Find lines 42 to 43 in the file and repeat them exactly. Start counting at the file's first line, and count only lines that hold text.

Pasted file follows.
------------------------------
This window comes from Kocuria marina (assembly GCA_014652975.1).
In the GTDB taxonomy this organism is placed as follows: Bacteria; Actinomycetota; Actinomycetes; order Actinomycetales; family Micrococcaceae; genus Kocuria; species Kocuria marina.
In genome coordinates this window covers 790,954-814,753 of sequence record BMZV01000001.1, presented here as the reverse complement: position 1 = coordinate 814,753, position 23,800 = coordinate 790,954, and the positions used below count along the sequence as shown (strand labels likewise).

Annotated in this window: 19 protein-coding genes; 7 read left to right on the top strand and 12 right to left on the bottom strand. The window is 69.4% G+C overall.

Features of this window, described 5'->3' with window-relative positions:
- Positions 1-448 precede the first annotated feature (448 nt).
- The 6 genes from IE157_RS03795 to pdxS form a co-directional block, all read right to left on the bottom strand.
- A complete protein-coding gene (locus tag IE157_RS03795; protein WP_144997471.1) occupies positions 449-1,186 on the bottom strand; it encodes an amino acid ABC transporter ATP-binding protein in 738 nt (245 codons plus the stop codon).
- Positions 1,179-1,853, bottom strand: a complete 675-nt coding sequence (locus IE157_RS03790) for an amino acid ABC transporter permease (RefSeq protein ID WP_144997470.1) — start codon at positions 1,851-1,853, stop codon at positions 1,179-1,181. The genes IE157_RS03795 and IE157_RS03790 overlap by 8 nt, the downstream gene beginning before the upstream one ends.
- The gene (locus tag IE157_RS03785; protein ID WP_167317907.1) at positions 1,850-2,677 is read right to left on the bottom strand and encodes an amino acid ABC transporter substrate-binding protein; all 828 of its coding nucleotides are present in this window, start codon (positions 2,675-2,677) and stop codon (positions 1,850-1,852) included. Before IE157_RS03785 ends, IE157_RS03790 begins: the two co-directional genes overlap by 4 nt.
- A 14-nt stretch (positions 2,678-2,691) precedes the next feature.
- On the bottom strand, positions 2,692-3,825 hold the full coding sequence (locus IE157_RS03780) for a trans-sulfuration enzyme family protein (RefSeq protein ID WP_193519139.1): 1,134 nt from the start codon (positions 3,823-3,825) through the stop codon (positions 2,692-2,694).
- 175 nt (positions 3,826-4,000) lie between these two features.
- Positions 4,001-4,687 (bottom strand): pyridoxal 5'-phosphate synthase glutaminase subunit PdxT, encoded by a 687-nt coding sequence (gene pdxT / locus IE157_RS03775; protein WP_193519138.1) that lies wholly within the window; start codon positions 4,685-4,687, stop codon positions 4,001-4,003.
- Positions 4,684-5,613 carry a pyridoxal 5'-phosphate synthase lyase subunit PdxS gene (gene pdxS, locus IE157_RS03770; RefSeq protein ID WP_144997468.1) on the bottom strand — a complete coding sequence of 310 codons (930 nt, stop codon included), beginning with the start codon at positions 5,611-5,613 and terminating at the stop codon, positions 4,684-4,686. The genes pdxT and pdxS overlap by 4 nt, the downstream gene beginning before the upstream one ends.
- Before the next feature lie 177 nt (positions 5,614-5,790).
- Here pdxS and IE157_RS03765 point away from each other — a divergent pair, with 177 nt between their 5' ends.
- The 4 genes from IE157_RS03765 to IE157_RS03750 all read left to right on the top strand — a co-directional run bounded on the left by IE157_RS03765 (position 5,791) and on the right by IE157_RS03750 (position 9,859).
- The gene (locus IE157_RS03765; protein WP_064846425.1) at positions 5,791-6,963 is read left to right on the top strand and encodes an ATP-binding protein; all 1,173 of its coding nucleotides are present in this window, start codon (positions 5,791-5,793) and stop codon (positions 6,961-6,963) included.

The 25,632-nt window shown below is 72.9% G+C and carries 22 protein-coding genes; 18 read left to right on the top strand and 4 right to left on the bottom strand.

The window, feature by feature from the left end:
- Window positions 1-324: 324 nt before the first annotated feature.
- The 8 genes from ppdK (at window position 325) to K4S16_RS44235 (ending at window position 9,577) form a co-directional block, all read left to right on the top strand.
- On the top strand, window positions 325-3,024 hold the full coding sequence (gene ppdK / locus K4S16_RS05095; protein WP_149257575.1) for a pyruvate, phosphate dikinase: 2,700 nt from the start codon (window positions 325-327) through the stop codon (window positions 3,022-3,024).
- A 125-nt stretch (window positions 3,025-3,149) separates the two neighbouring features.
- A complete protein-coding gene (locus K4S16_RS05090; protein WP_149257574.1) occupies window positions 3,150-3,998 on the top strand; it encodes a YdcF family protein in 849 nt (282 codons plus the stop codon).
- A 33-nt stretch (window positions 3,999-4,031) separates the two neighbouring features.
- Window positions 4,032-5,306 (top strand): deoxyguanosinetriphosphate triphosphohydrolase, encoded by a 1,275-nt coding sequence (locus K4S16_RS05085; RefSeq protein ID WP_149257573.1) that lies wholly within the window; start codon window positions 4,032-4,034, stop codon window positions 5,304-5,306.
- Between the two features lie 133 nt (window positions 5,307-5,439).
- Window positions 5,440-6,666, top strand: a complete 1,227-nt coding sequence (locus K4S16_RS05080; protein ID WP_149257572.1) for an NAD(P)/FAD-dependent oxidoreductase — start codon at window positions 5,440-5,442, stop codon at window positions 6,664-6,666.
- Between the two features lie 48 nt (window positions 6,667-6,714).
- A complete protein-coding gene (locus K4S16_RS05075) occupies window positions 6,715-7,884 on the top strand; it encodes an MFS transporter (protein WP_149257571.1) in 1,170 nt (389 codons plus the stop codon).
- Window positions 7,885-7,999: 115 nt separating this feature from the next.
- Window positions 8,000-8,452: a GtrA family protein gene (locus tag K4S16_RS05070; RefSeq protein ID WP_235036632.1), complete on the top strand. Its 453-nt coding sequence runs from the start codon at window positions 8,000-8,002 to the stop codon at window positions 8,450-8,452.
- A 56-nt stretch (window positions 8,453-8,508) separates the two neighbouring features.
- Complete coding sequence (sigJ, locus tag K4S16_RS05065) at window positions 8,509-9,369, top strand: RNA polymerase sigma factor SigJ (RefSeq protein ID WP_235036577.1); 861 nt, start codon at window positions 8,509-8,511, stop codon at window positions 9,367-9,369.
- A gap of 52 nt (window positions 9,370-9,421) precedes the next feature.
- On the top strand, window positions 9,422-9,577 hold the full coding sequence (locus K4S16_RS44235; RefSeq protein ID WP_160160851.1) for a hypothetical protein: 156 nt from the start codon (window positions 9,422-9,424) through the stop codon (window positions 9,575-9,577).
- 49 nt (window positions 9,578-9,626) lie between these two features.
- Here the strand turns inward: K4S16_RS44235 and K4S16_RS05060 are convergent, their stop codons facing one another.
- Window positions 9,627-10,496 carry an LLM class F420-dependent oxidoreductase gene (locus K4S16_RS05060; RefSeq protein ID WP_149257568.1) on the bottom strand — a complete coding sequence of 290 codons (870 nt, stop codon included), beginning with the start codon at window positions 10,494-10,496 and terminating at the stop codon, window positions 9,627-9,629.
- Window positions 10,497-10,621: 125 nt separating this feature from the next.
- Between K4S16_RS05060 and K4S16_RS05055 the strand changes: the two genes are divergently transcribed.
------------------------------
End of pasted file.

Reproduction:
- Window positions 10,497-10,621: 125 nt separating this feature from the next.
- Between K4S16_RS05060 and K4S16_RS05055 the strand changes: the two genes are divergently transcribed.